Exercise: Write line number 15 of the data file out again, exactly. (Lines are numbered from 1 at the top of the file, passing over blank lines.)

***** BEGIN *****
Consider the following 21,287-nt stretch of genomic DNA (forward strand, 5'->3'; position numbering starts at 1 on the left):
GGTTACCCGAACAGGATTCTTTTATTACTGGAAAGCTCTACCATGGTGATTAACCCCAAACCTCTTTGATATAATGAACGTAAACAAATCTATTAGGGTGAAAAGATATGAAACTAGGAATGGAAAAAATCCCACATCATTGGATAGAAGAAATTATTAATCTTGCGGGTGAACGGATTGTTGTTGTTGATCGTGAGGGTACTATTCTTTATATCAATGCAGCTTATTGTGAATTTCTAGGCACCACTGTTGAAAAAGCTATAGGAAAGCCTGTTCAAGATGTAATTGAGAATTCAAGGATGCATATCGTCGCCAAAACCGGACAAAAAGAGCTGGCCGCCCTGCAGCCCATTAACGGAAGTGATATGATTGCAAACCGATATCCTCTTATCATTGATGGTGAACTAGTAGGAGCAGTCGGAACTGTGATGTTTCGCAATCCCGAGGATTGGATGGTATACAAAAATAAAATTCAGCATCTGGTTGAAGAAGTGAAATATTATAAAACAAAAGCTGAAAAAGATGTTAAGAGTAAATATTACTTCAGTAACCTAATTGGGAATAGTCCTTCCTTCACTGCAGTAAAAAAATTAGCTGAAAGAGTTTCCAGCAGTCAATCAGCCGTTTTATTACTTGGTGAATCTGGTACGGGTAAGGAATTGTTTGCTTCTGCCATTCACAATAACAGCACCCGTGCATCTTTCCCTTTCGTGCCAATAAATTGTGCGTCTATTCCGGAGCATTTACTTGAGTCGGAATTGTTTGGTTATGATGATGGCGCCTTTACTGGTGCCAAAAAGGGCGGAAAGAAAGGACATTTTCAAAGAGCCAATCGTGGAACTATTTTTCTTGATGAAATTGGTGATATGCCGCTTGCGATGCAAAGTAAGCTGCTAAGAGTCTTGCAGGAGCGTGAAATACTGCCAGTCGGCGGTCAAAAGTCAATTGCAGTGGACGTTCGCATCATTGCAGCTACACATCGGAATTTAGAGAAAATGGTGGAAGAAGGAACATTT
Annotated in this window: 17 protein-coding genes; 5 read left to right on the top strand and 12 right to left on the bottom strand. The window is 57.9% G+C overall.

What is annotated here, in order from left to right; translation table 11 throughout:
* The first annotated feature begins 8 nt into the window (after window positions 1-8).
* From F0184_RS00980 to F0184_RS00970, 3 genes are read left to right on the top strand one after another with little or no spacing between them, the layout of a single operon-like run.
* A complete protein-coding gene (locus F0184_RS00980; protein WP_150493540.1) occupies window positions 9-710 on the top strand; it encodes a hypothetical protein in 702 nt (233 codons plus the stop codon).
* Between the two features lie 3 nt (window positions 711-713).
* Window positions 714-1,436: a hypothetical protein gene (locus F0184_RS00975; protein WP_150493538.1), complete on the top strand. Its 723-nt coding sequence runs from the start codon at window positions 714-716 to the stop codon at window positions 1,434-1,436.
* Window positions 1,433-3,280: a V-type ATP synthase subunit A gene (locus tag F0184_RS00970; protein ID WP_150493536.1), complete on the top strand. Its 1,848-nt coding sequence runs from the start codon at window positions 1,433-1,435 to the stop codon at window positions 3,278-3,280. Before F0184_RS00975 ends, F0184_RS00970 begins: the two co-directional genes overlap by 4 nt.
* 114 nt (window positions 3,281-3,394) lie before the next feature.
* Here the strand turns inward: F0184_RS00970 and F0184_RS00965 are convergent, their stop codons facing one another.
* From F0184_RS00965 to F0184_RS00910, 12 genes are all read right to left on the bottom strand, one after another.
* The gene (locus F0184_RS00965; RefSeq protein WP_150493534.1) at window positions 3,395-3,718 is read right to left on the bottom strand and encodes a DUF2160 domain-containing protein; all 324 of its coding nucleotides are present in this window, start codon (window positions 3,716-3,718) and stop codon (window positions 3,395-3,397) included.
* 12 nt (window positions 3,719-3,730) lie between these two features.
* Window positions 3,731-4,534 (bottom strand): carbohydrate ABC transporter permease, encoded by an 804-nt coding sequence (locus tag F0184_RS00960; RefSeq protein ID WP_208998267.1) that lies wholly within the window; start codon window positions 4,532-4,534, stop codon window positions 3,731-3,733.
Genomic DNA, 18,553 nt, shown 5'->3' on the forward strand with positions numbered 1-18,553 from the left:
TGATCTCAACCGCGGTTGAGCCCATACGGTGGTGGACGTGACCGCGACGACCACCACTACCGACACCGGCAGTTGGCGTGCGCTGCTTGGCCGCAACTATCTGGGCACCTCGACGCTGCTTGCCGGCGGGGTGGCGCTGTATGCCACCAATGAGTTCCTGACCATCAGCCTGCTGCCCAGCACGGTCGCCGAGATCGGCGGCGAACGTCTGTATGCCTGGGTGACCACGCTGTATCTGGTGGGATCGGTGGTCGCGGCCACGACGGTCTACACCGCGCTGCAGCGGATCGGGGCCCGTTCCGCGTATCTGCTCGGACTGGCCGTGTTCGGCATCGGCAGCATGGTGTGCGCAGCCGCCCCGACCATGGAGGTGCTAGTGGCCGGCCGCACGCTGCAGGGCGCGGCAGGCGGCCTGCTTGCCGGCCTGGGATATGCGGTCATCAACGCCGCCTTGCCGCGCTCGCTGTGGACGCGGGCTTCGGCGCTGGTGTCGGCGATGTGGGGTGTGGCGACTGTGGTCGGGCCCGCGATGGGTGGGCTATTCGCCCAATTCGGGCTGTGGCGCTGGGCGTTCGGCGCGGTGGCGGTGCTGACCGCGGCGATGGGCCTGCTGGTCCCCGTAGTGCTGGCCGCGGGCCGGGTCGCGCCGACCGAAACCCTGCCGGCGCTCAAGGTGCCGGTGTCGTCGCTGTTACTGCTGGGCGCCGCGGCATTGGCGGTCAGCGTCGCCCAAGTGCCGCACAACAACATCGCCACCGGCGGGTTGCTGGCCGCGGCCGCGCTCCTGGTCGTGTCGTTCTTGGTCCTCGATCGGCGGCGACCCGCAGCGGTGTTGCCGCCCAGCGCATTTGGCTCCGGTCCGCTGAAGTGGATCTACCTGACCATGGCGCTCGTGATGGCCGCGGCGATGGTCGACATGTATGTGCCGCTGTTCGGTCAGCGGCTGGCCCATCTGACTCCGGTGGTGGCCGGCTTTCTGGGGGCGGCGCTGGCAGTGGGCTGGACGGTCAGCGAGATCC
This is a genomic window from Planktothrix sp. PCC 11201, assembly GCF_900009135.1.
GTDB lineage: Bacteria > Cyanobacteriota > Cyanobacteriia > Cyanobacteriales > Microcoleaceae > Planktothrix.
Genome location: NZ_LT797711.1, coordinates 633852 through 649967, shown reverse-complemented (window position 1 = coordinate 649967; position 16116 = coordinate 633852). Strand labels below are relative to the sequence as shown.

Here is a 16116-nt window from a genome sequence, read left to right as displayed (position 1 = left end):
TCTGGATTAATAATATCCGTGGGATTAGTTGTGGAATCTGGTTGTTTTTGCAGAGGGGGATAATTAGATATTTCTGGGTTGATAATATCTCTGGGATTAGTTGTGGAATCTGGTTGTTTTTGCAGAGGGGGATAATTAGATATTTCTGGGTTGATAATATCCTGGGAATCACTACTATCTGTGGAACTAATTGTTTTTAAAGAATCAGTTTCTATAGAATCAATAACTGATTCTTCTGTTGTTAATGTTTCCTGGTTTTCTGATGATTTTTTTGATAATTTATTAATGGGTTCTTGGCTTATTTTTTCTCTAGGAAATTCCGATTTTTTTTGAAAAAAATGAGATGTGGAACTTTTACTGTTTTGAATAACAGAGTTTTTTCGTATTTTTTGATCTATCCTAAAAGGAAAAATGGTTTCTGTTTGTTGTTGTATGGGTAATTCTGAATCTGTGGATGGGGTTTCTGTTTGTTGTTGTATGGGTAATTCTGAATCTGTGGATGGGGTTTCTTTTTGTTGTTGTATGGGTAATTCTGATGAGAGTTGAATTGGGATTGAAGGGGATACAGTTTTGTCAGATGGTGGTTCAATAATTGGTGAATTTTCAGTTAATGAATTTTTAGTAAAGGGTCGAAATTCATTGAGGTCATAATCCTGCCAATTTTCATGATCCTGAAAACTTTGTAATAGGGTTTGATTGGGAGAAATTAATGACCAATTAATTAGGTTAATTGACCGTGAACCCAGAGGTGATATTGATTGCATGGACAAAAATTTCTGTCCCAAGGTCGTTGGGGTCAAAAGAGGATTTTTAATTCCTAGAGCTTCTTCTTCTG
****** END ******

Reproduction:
* 12 nt (window positions 3,719-3,730) lie between these two features.